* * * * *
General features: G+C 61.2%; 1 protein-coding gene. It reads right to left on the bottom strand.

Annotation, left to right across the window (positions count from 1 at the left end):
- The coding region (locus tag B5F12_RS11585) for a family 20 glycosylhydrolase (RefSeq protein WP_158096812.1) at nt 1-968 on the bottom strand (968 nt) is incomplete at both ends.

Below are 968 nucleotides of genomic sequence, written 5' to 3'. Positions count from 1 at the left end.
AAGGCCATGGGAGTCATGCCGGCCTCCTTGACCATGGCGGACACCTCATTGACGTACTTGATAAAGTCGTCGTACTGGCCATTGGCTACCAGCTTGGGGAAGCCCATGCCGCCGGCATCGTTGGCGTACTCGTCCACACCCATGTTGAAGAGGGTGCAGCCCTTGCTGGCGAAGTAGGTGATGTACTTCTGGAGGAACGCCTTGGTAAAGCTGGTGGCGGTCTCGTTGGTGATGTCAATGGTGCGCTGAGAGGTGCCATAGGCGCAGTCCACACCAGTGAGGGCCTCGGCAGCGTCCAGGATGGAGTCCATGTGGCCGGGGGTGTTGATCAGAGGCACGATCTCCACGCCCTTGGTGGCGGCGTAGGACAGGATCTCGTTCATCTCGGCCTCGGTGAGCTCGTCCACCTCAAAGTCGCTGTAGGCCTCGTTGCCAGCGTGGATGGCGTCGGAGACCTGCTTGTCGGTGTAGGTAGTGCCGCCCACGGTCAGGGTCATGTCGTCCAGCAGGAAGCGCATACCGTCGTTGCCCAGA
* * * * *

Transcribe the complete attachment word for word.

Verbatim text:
General features: G+C 61.2%; 1 protein-coding gene. It reads right to left on the bottom strand.

Annotation, left to right across the window (positions count from 1 at the left end):
- The coding region (locus tag B5F12_RS11585) for a family 20 glycosylhydrolase (RefSeq protein WP_158096812.1) at nt 1-968 on the bottom strand (968 nt) is incomplete at both ends.

Below are 968 nucleotides of genomic sequence, written 5' to 3'. Positions count from 1 at the left end.
AAGGCCATGGGAGTCATGCCGGCCTCCTTGACCATGGCGGACACCTCATTGACGTACTTGATAAAGTCGTCGTACTGGCCATTGGCTACCAGCTTGGGGAAGCCCATGCCGCCGGCATCGTTGGCGTACTCGTCCACACCCATGTTGAAGAGGGTGCAGCCCTTGCTGGCGAAGTAGGTGATGTACTTCTGGAGGAACGCCTTGGTAAAGCTGGTGGCGGTCTCGTTGGTGATGTCAATGGTGCGCTGAGAGGTGCCATAGGCGCAGTCCACACCAGTGAGGGCCTCGGCAGCGTCCAGGATGGAGTCCATGTGGCCGGGGGTGTTGATCAGAGGCACGATCTCCACGCCCTTGGTGGCGGCGTAGGACAGGATCTCGTTCATCTCGGCCTCGGTGAGCTCGTCCACCTCAAAGTCGCTGTAGGCCTCGTTGCCAGCGTGGATGGCGTCGGAGACCTGCTTGTCGGTGTAGGTAGTGCCGCCCACGGTCAGGGTCATGTCGTCCAGCAGGAAGCGCATACCGTCGTTGCCCAGA